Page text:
Karen Williams, 55, was at the evening reception of her cousin Tracey Hepworth and groom Mick Hepworth at the Griffin Hotel on Boar Lane on July 6th, 1985 when two assailants broke in and stole her handbag - containing all of the wedding photographs she had taken on the day.
In a fight which then ensued outside, her father John Warren was stabbed as the wedding party attempted to confront the robbers.
The family were left completely devastated after realising the wedding photographs were gone and had given up all hope of seeing them again.
However, in an unbelievable turn of events, almost 35 years later - a discovery was made which would ultimately see the family reunited with the long lost snaps.
Karen explained what happened at the wedding party to the Yorkshire Evening Post.
She said: "We were all just up dancing.
"When we went to sit back down, my bag was missing.
"We saw the two men running out and my auntie ran after them shouting 'it is them lads'!"
Karen said members of the wedding party tracked the assailants to Jacomellis pub in Leeds - however bouncers stopped them entering.
After waiting outside for the inevitable escape attempt, Karen said her dad was stabbed in a confrontation which ensued as the men desperately tried to get away.
She said: "A huge fight broke out.
"My dad got stabbed.
"The lads ran off and must have gone up and around the corner, we just lost sight of them.
"Some girls told my brother not to chase after them and they ended up getting away."
For Karen and her sister Christine Hinchcliffe, 53, the thought of losing the photographs was devastating.
Karen's camera had been in the bag which was stolen.
She added: "The camera and film were in my handbag.
"As far as we were concerned, the pictures had gone, never to be seen again."
Almost 35 years passed and the family had all but given up hope of discovering the photographs again.
However a woman named Angie McHale from Leeds was clearing out her home ready to move properties.
Little did she know, a Facebook post would change the fortunes of the Leeds family.
Angie explained: "In 1985, I was walking Domestic Street in Leeds when I spotted the handles of a hand bag.
"The bag was empty but on the floor, there was a roll of film.
"I decided to take the film to be developed at the chemist and discover what was on the photographs."
Angie took the photographs on her next trip to develop the snaps and originally thought she had made a mistake when they were returned - forgetting she had even picked the roll up to include.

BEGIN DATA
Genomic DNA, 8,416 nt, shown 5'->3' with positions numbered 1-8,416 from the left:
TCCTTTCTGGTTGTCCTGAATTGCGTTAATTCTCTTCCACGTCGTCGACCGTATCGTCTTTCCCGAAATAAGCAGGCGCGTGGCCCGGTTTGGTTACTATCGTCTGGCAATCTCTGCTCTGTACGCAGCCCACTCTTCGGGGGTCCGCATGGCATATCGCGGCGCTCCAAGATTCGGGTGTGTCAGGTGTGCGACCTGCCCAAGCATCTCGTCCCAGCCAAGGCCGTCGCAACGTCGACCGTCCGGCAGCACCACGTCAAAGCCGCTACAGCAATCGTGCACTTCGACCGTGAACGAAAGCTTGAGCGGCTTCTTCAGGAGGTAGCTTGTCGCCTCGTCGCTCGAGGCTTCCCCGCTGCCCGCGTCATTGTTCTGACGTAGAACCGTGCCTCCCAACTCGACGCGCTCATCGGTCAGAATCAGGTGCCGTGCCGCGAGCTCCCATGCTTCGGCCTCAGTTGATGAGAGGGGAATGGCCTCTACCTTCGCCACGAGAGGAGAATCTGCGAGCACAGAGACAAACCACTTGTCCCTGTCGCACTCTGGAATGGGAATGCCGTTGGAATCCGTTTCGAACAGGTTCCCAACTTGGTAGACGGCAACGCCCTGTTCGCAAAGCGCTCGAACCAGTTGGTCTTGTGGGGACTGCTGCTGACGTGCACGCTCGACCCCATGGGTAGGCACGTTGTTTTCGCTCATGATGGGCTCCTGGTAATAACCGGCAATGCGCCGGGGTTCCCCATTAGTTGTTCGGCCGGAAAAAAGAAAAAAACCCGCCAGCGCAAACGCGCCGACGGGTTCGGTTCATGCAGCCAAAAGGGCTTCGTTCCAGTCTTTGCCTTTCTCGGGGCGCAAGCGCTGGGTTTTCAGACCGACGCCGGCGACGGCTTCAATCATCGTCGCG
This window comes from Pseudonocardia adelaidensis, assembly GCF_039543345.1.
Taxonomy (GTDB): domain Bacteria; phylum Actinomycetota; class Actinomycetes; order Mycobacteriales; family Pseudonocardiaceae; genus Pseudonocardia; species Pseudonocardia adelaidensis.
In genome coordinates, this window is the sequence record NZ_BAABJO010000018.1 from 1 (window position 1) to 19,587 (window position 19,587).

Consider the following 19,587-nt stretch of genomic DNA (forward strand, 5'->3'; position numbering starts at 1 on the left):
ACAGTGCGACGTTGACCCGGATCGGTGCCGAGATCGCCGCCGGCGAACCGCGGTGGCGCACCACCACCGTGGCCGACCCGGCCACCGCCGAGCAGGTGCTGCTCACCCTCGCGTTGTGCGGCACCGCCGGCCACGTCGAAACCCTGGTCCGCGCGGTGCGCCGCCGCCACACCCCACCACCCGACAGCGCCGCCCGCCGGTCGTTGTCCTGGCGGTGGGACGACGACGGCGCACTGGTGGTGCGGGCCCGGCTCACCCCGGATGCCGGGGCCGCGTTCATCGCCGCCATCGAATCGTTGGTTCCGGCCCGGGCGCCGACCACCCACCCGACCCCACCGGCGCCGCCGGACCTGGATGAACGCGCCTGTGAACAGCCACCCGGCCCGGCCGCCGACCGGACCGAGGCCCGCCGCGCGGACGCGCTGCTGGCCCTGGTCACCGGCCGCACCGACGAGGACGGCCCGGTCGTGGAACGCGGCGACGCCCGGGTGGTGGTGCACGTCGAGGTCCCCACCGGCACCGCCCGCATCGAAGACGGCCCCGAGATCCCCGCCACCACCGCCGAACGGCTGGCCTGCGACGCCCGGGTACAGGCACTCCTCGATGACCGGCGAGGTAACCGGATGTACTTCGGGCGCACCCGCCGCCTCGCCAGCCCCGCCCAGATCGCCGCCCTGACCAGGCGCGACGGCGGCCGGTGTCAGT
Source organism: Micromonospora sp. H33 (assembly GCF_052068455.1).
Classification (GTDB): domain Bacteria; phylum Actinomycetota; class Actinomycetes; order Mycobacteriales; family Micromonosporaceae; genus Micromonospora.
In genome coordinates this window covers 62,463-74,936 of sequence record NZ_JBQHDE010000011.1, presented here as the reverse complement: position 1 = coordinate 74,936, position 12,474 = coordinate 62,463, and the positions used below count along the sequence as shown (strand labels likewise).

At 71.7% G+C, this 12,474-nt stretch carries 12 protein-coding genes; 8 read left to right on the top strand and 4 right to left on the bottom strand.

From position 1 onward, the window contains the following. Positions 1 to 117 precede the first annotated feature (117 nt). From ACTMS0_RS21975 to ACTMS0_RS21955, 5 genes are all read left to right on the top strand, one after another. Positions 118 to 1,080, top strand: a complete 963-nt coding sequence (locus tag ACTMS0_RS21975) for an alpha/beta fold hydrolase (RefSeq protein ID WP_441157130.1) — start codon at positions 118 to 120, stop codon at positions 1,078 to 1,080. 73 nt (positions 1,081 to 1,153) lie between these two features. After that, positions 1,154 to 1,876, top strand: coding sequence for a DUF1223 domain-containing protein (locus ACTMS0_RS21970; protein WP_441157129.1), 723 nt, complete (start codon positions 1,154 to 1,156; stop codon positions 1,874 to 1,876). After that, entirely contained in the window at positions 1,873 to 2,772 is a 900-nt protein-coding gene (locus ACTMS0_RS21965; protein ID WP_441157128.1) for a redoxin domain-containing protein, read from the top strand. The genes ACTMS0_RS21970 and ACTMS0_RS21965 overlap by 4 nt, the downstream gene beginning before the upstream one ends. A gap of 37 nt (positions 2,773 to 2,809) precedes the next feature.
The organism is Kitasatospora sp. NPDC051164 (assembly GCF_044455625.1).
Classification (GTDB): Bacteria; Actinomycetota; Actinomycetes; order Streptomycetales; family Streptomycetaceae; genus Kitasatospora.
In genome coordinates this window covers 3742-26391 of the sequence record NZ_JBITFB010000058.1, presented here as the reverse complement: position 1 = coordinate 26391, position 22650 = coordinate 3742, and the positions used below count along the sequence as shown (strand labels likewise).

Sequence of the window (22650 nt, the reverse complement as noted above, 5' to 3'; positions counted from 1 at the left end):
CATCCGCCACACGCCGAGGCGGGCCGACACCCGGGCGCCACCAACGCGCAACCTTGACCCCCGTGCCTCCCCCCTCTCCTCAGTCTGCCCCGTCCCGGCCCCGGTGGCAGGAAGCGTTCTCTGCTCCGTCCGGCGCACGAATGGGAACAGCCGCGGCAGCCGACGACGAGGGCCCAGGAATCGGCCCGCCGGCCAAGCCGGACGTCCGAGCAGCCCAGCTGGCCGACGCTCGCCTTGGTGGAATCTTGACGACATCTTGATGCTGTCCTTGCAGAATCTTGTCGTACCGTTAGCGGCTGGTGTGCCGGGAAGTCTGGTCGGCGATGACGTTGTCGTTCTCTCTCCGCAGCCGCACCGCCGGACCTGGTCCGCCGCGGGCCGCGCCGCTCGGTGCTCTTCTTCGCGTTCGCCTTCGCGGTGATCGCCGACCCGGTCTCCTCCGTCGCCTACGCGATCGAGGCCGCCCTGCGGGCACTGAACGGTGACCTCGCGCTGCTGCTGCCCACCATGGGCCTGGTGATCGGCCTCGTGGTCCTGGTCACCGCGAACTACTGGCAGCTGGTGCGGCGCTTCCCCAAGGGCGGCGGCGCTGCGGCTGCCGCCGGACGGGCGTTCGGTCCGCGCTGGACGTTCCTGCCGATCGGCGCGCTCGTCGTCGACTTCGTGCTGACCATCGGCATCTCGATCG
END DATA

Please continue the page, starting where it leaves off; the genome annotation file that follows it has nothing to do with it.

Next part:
She added: "The film must have just fallen out of the camera.
"I thought I had got the wrong photographs before realising I had added the roll I found.
"I was only 22 years old at the time.
"When I got them developed, I put a piece in the Yorkshire Evening Post but nobody came forward.
"There was no internet then, I just didn't know how I would find out who was in the pictures."
Angie spent the next 35 years moving home four times - taking the anonymous photographs with her in each house move.
However, in January 2020 - while preparing for her latest move - Angie had the idea to post the photographs on a local Facebook forum.
She explained: "Every year, more and more photographs were thrown into the box.
"I came across them again after having a clear out ready to move and thought I could try one last time to find the people involved.
"I vowed to find them."
Angie took photographs of the 17 snaps and posted them on Leeds Memories - a retro Facebook group.
Within hours, her post was the talk of the local Beeston community where the family lived.
Christine explained: "Somebody I know messaged me and said 'I think I have spotted you on some old photographs!'
"Everyone locally had shared it, there were 400 or 500 comments when I saw the post.
"I got asked 'have you seen this?!'
"I couldn't believe it, the photographs posted on Facebook were the missing ones from 1985.
"Our family were absolutely amazed."
Christine and Karen reached out to Angie, who told them to give her the address to reunite them with the photographs.
When Angie turned up at the family's house in Leeds, Karen and Marjorie Warren, Karen and Christine's mum, were waiting there with flowers.
They have now become friends - keeping in touch ever since the incredible reunion.
Angie said: "We have kept in touch ever since.
"I would have never thrown the photographs away, I just never thought I would find them.
"To put faces to the old photographs is incredible.
"They are my new friends."
The photographs include many sentimental memories for the family - including people who they have since lost.
Christine said: "The family are so thankful for getting the photographs back.
"We never thought it would happen.
"We can't thank Angie enough."
The bride and groom remain married to this day.